‘Ten­ant-ready’ your in­vest­ment home

Whitsunday Times - - REAL ESTATE -

YOU’VE signed on the dot­ted line and are now the proud owner of an in­vest­ment prop­erty ... but what hap­pens next?

How does an in­vest­ment prop­erty turn into a rental prop­erty?

Real Es­tate In­sti­tute of Queens­land (REIQ) CEO An­to­nia Mer­corella said in the 21st cen­tury, hav­ing a rental prop­erty was much more in­volved than just col­lect­ing the rent.

“There are many sys­tems and prac­tices that are re­quired by leg­is­la­tion,” she said, adding that a prop­erty man­ager could help an in­vestor make their in­vest­ment ‘ten­ant-ready’ from the mo­ment they bought the prop­erty.

“Prop­erty man­agers have a work­ing knowl­edge of all the nec­es­sary leg­is­la­tion and have sys­tems in place that as­sist the lessor in meet­ing their leg­isla­tive re­spon­si­bil­i­ties,” she said.

The Residential Ten­an­cies and Room­ing Ac­com­mo­da­tion Act is the leg­is­la­tion that reg­u­lates ten­an­cies. But prop­erty man­agers also have to ad­here to other leg­is­la­tion, in­clud­ing the Com­pe­ti­tion and Con­sumer Act, and the An­tiDis­crim­i­na­tion Act dur­ing the rental process.

Un­der the Elec­tri­cal Safety Amend­ment Reg­u­la­tion (No.1) 2006, own­ers of leased do­mes­tic res­i­dences have to have a safety switch in­stalled for the power cir­cuit of the res­i­dence within six months of a residential ten­ancy agree­ment be­ing en­tered into.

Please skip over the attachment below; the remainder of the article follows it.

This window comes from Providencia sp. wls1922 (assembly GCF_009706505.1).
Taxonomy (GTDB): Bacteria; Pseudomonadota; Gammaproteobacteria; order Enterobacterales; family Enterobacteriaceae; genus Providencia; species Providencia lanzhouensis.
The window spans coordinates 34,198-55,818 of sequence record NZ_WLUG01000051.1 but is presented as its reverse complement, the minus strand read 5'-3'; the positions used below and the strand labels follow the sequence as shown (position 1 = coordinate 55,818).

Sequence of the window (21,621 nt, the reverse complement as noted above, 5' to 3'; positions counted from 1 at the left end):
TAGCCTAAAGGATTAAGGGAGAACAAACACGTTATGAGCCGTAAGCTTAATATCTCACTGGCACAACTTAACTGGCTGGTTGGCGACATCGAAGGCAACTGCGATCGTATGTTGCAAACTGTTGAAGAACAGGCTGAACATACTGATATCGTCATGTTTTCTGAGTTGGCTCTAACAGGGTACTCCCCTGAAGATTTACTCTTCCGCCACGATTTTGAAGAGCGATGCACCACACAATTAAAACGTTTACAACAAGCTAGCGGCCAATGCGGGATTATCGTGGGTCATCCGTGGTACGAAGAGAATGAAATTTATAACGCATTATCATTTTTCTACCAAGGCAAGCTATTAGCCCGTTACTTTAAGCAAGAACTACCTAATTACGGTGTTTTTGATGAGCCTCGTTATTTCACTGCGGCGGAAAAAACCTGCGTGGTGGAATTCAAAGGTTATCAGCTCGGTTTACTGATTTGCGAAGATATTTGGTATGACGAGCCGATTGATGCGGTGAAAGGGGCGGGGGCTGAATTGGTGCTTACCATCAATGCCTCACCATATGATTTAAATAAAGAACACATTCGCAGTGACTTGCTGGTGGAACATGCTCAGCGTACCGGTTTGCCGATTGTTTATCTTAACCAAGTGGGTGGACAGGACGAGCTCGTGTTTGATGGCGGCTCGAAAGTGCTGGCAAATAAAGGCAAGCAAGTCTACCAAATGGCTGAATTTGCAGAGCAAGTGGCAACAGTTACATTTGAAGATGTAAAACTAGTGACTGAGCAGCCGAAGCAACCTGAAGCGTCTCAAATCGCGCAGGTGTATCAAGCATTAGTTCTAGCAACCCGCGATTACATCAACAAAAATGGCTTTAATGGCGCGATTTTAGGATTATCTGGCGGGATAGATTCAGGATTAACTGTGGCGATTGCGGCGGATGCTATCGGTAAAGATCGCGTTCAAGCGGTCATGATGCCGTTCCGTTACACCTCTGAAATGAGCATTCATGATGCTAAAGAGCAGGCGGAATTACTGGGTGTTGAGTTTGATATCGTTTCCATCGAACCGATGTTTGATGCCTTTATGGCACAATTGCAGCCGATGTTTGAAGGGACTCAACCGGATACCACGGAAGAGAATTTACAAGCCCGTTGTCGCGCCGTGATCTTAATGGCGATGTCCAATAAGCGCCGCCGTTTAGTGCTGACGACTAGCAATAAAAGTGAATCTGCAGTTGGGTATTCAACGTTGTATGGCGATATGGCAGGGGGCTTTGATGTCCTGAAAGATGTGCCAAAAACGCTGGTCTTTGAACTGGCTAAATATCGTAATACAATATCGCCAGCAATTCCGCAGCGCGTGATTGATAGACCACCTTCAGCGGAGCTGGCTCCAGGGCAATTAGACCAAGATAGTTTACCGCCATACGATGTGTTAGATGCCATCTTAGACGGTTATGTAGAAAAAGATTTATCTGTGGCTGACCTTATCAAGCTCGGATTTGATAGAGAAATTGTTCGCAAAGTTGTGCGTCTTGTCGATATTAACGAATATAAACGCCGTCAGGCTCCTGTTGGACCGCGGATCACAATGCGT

As per the Fire and Res­cue Ser­vice Amend­ment Act 2006, ev­ery do­mes­tic dwelling in Queens­land must also have smoke alarms.

“Be­fore a ten­ancy starts, the lessor must have the smoke alarm tested and cleaned in ac­cor­dance with man­u­fac­tur­ers’ in­struc­tions,” Ms Mer­corella said.

“Dur­ing the ten­ancy, the ten­ant is re­spon­si­ble for re­plac­ing smoke alarm bat­ter­ies or ad­vis­ing the lessor as soon as pos­si­ble if the smoke alarm has failed.”

The State Gov­ern­ment’s pool fenc­ing leg­is­la­tion re­quires ev­ery residential pool in Queens­land to be fenced.

As well as main­tain­ing the fence, the REIQ also rec­om­mends lessors have the pool fence pro­fes­sion­ally checked.

Ms Mer­corella says be­fore a ten­ancy be­gins, un­der the Residential Ten­an­cies and Room­ing Ac­com­mo­da­tion Act, the lessor must make sure that the prop­erty is clean, fit for a ten­ant to live in and, to­gether with in­clu­sions, is in a good state of re­pair.

If fit­tings such as a dish­washer or an air­con­di­tioner are supplied at the be­gin­ning of a ten­ancy, Ms Mer­corella says the lessor has a le­gal obli­ga­tion to main­tain them through­out the ten­ancy.

Lessors also need to have a good look at their in­vest­ment prop­erty and iden­tify any po­ten­tial dan­gers, such as pavers that are loose, or nails stick­ing out of fences that may in­jure peo­ple.

Any po­ten­tial safety haz­ards must be rec­ti­fied so that the prop­erty is a safe place for a ten­ant to live.

It is also highly rec­om­mended that lessors have valid public li­a­bil­ity in­sur­ance cover (min­i­mum $10 mil­lion), as well as build­ing in­sur­ance and land­lords’ in­sur­ance which, depend­ing on the pol­icy, can cover such things as dam­age and rent de­fault in an in­vest­ment prop­erty.

Newspapers in English

Newspapers from Australia

© PressReader. All rights reserved.